The Naropa students will also work with the Raggamuffin Project, an organization that brings the creative arts to children and families suffering from trauma and Anjali House, an orphanage in Siem Reap that offers education and creative expression to children who live in extreme poverty.
Although they are currently in Cambodia, the students’ journey to get there started months ago with a special event to raise money for their travels. The “Small Resources=Big Possibilities Art Auction Gala” took place on March 17 in Boulder. The group raised $9,500 auctioning off items that were once ordinary matchboxes and had been transformed into inspired pieces of art by nearly 50 artists. Donations still accepted; click here.
While I am uber-inspired by all of these women and their work, one stands out to me as not just an artist but also a dear friend. Katie Hansczaryk is the daughter of my mom’s college roommate, Donna, who we traveled throughout Italy with earlier this year. She is a true inspiration and writes:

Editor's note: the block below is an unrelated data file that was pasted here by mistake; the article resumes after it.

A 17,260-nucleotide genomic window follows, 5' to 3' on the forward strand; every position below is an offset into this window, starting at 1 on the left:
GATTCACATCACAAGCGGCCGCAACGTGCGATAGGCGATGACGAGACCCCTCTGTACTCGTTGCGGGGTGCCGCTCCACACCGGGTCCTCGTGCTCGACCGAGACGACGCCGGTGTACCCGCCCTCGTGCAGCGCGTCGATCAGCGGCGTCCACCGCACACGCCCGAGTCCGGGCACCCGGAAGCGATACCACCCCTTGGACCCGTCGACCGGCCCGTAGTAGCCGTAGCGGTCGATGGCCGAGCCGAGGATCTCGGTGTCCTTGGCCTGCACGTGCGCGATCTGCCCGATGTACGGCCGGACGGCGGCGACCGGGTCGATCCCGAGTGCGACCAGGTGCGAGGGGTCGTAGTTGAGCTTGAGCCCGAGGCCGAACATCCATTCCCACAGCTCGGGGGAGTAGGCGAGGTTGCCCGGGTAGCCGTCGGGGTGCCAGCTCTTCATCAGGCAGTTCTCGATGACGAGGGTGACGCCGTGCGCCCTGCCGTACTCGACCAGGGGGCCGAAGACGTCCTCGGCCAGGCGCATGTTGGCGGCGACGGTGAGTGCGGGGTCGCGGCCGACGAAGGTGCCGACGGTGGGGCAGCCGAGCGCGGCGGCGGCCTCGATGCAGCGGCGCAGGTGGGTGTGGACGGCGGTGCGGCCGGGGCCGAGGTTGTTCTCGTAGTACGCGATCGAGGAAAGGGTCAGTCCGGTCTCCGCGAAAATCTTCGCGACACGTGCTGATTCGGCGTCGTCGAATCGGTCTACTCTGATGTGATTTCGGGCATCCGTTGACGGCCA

“In a growing global community, we are connecting to the pain and suffering not only in our backyards, but also on our whole planet. This project makes me feel as though I am utilizing my skills as a Post-Modern Art therapist, and bringing compassion and awareness to a larger community by shining light on a population that has mostly existed in the shadows.”
To read Katie’s blog post ‘The Great Divide’ and to follow these ladies on a truly inspirational Girls Getaway to Cambodia (from eating crickets to meeting amazing children), visit http://ncasi.wordpress.com/.